Module 5: Banking Services
Banking services have changed dramatically over the last decade. Most activities that used to require a trip to the bank can now be done through a bank website, on your phone or at an ATM. Many others can be accomplished through digital transfers of funds between two parties with an app such as PayPal or Venmo.
Still, there are times when you will need to work directly with the people in the bank. They can help you set up a business account, apply for a loan, transfer larger sums of money between you and suppliers, and get a business line of credit or credit card.
Building your banking relationship
Building a relationship with a bank and is a lot like building any other relationship. It doesn’t begin in one day, and it certainly doesn’t start the moment you determine you need a loan. It takes time to select the right bank for you, and it takes more time to develop a relationship with the various staff at the bank, from the branch manager and relationship manager to the loan officer and account manager. Each has a unique role to play in your banking needs and the services they can offer you. They can also provide you with advice about how to build your creditworthiness and obtain credit, how to get the most out of their services and products, and how to leverage the banker’s extensive knowledge and community contacts.
Trust is essential to any relationship, and it’s the foundation of any lasting bank relationship. As a customer, you want to demonstrate to the bank that you can be trusted with their money if you need a line of credit, credit card or loan. You want to connect with your bank at least quarterly or when something major happens, such as winning a significant account or having a huge jump in revenue.
If you’re just starting your business, you want to spend time educating bankers about it. If you’re in a smaller community, invite your personal banker or the bank manager for a tour of your business. The same can be said if you’re having a grand opening or an anniversary celebration. These are excellent times to speak with them about your business and your plans for the future.
Myths about bankers and banks
The products and services banks offer can help you manage your day-to-day finances and improve your long-term financial health. However, common myths prevent some small businesses from working more closely with their local bank or with any financial institution.
Here are some of the more common myths.
My company is too small to be of interest to a bank. The amount of money you currently have is not important. Banks know that they can help you use your existing funds to help your business grow through their expertise and services. As soon as you get your Employer Identification Number (EIN) from the Internal Revenue Service, you can open a business bank account with a small opening balance. Smaller banks tend to be more flexible with small businesses, so you may want to look at a community bank and the larger national banks and compare fees and services.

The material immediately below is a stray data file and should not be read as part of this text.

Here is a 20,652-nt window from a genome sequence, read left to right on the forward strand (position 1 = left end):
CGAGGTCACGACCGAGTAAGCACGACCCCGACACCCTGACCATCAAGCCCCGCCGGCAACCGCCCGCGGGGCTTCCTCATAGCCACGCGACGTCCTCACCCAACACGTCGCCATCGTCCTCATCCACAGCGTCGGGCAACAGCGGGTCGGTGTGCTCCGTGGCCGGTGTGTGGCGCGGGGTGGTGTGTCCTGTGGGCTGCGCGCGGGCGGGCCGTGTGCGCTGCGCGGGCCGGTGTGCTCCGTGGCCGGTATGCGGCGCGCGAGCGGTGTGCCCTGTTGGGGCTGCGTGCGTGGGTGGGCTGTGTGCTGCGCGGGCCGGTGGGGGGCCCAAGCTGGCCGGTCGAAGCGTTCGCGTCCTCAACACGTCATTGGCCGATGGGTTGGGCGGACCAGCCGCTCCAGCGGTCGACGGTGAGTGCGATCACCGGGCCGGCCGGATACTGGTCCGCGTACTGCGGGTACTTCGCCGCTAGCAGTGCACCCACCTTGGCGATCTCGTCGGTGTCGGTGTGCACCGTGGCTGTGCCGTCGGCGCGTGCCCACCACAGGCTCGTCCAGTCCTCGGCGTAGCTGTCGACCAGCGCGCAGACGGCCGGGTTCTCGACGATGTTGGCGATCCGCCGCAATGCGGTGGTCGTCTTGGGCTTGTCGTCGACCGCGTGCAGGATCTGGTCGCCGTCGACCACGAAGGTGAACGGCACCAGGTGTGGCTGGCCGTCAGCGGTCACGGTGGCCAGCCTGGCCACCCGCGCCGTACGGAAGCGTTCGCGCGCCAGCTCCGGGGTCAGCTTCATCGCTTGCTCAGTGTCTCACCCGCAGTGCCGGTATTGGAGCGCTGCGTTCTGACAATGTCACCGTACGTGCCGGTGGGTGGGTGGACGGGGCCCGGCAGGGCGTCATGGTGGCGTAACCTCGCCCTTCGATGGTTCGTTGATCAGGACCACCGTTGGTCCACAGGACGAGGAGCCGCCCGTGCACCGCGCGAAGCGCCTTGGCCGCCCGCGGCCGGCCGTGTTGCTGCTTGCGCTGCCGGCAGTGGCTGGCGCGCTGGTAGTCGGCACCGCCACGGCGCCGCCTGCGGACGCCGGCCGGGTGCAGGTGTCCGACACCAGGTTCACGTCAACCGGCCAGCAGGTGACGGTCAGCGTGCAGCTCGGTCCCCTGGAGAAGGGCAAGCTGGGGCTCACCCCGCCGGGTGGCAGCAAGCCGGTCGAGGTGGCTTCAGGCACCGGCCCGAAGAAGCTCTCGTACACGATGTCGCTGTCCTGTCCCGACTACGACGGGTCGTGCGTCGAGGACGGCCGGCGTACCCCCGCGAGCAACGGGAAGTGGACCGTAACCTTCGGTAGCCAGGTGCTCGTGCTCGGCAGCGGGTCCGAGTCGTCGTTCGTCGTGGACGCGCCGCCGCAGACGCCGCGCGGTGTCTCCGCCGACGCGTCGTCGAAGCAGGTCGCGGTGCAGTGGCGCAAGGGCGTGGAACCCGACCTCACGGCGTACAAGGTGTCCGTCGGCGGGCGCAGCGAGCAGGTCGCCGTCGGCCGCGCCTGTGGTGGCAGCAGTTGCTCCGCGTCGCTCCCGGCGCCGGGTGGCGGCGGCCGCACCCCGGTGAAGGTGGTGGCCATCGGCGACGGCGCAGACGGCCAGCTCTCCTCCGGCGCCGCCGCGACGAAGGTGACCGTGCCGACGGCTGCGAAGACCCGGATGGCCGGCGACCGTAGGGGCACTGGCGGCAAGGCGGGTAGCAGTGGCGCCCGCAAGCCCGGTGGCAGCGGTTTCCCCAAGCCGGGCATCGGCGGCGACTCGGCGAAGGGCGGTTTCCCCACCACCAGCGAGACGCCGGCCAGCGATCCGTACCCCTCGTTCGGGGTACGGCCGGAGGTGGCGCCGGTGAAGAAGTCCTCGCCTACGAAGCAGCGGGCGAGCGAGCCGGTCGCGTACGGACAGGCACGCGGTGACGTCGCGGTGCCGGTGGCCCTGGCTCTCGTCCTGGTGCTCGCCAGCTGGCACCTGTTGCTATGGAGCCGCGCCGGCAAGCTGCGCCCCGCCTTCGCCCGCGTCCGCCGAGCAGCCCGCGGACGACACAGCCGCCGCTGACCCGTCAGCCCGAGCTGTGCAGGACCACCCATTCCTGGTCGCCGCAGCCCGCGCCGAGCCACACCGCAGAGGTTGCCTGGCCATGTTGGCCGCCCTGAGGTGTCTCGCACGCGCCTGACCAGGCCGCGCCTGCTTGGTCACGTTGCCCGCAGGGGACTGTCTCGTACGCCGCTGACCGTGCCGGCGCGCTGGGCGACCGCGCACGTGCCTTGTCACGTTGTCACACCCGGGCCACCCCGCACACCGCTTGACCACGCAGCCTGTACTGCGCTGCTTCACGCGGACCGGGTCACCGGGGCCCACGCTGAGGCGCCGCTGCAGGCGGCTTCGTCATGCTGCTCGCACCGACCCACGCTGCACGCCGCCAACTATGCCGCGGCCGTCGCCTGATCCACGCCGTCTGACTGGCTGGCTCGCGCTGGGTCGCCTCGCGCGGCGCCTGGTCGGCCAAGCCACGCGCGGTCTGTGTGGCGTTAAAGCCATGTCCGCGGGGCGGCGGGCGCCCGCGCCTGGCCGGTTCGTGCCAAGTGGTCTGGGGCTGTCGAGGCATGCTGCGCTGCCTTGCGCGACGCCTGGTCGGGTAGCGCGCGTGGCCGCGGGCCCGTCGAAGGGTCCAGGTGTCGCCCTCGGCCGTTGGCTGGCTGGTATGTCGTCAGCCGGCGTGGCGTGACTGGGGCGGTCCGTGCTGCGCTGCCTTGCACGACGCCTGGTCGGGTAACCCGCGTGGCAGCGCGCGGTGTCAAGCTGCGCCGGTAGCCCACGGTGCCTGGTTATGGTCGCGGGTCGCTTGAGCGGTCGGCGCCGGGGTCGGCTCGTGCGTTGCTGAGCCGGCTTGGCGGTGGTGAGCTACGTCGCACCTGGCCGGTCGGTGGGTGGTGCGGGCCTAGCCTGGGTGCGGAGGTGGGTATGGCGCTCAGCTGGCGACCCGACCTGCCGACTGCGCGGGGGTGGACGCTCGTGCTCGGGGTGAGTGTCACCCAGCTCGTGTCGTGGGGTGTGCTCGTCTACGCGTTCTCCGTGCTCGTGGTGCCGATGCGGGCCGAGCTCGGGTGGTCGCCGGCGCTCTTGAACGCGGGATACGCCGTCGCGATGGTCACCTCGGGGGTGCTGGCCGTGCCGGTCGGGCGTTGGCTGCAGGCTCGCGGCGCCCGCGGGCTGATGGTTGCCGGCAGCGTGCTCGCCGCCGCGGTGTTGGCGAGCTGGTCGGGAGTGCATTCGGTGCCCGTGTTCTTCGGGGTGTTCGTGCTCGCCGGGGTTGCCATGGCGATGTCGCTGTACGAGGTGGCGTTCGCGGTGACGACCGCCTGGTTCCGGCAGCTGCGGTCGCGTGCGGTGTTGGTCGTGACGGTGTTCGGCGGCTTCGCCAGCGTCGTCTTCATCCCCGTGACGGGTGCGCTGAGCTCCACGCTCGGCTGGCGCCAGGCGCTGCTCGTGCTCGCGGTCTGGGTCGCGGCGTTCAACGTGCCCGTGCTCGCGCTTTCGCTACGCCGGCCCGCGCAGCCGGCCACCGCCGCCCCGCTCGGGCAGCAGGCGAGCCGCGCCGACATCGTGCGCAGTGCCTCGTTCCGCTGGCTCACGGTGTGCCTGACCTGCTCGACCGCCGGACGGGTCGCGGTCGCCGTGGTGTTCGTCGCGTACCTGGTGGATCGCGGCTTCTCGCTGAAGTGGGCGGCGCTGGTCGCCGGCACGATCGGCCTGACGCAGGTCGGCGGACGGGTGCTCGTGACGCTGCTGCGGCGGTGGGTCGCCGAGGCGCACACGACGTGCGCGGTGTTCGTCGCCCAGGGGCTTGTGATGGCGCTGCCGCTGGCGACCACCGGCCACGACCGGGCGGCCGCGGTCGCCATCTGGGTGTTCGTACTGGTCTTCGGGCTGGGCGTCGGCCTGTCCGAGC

My loan is too small to be considered by a bank. First, you don’t need a customer at a bank to apply for a loan there. That’s not to say it doesn’t help to have an account since that will create a relationship between you and the bank. The thresholds for lending differ by bank, including the minimum amount they will lend, the type of business they will lend to, and the number of years the company needed to be in operation. Resist the temptation to make assumptions about your bank’s interest in offering you financing. And if one bank isn’t interested, another one surely will be.
Banks want a perfect credit history. Banks do want to have a high level of confidence that you will pay back a loan or line of credit, but a personal credit history is just one aspect of a loan review. Lenders will also want to see your business plan, history, cash flow projections and sufficient revenue. If your credit history isn’t as strong as you want it to be, you may want to visit Module 4: Strong Business Credit to review your options for improving it.
A loan application takes months to process. A bank will want to review your loan application materials thoroughly, and it takes time for the bank to assess the risk and underwrite the loan. In most cases, credit approval and funding are relatively quick, considering what is at stake. When you apply for a loan or a line of credit, ask about the timeline upfront so you can manage your expectations and know when to contact the bank if you haven’t yet received an answer.
The fees are too high. Fees vary widely for financial products, and some can either be waived or lowered, especially if you already have an established relationship with the bank. If terms seem a bit high, feel free to ask for better terms, such as lower fees and collateral inclusion to lower the rate or changes in payment schedules. Some banks will roll the fees back into the loan, reducing the amount of capital needed upfront. Just remember, those fees will accrue interest over time. In the end, only take on a loan or line of credit if you are comfortable with the terms and know you can pay the loan back as offered. If not, you may want to look elsewhere.